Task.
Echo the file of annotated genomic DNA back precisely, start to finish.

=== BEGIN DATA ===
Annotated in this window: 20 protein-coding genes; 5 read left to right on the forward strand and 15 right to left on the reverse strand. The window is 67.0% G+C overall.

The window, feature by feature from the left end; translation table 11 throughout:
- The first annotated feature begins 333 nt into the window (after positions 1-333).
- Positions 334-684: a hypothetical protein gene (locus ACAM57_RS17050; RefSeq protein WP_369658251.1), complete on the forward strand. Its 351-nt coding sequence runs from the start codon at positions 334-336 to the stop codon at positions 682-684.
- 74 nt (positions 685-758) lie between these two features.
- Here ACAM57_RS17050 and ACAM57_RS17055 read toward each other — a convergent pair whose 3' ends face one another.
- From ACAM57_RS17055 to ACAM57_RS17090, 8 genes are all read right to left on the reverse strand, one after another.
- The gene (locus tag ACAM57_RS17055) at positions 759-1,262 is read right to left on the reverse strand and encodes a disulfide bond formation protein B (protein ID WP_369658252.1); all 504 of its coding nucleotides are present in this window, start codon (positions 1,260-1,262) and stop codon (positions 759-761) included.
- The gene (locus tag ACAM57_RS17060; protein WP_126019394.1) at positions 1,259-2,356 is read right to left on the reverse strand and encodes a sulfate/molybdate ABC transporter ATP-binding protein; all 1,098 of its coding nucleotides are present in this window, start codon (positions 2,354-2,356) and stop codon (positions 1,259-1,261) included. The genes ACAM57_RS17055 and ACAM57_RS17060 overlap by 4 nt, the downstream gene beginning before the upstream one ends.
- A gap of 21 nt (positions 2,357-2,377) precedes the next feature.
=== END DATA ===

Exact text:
Annotated in this window: 20 protein-coding genes; 5 read left to right on the forward strand and 15 right to left on the reverse strand. The window is 67.0% G+C overall.

The window, feature by feature from the left end; translation table 11 throughout:
- The first annotated feature begins 333 nt into the window (after positions 1-333).
- Positions 334-684: a hypothetical protein gene (locus ACAM57_RS17050; RefSeq protein WP_369658251.1), complete on the forward strand. Its 351-nt coding sequence runs from the start codon at positions 334-336 to the stop codon at positions 682-684.
- 74 nt (positions 685-758) lie between these two features.
- Here ACAM57_RS17050 and ACAM57_RS17055 read toward each other — a convergent pair whose 3' ends face one another.
- From ACAM57_RS17055 to ACAM57_RS17090, 8 genes are all read right to left on the reverse strand, one after another.
- The gene (locus tag ACAM57_RS17055) at positions 759-1,262 is read right to left on the reverse strand and encodes a disulfide bond formation protein B (protein ID WP_369658252.1); all 504 of its coding nucleotides are present in this window, start codon (positions 1,260-1,262) and stop codon (positions 759-761) included.
- The gene (locus tag ACAM57_RS17060; protein WP_126019394.1) at positions 1,259-2,356 is read right to left on the reverse strand and encodes a sulfate/molybdate ABC transporter ATP-binding protein; all 1,098 of its coding nucleotides are present in this window, start codon (positions 2,354-2,356) and stop codon (positions 1,259-1,261) included. The genes ACAM57_RS17055 and ACAM57_RS17060 overlap by 4 nt, the downstream gene beginning before the upstream one ends.
- A gap of 21 nt (positions 2,357-2,377) precedes the next feature.